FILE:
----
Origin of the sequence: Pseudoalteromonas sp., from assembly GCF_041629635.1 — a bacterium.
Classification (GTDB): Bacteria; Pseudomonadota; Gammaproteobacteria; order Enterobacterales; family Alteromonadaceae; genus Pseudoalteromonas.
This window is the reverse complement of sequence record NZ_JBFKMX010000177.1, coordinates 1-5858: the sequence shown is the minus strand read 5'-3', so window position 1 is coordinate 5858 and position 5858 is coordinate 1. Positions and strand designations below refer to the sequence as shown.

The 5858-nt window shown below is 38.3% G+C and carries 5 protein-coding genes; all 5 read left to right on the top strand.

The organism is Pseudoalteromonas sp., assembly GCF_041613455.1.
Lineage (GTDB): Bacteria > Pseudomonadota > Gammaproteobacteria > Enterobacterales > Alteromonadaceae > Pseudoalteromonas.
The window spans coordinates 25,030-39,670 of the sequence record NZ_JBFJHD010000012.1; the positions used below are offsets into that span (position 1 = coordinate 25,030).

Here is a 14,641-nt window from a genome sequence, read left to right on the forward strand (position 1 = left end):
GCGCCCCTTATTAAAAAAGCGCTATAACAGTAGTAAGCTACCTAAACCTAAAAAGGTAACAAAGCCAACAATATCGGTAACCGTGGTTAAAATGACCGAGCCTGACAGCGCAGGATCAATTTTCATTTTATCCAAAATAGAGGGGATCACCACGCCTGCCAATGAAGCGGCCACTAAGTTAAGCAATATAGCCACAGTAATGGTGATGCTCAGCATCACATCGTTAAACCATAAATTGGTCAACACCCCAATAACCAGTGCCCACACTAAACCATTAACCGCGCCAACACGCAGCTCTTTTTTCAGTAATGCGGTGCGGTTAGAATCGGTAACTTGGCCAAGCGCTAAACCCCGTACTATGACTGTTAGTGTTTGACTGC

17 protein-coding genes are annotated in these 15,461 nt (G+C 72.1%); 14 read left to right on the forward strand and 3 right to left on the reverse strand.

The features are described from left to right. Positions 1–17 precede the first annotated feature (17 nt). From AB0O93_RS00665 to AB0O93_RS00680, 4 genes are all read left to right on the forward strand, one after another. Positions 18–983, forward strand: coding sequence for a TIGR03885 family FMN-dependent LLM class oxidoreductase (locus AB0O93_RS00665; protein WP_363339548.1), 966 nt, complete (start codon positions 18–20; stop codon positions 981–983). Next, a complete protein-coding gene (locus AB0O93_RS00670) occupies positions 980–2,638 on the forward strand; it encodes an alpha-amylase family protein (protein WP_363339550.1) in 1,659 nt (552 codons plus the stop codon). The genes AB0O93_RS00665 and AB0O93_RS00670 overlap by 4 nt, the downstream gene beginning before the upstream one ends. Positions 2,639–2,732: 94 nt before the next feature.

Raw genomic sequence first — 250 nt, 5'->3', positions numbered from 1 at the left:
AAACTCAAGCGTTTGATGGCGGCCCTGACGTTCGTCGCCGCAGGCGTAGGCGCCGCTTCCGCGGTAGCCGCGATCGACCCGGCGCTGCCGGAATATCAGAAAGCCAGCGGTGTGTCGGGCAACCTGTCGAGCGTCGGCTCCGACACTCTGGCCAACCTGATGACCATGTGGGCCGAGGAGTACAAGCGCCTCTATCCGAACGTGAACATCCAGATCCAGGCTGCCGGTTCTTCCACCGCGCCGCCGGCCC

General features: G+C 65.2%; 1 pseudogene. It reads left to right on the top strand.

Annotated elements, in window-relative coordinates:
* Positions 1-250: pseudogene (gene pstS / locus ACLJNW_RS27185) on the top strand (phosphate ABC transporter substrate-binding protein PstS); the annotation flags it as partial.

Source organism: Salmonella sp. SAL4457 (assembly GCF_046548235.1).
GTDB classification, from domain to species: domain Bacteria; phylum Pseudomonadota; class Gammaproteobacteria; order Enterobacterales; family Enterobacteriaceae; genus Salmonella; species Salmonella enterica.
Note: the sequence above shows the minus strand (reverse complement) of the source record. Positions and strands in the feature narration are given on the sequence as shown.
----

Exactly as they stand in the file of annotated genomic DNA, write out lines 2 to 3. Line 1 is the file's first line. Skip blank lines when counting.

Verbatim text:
Classification (GTDB): Bacteria; Pseudomonadota; Gammaproteobacteria; order Enterobacterales; family Alteromonadaceae; genus Pseudoalteromonas.
This window is the reverse complement of sequence record NZ_JBFKMX010000177.1, coordinates 1-5858: the sequence shown is the minus strand read 5'-3', so window position 1 is coordinate 5858 and position 5858 is coordinate 1. Positions and strand designations below refer to the sequence as shown.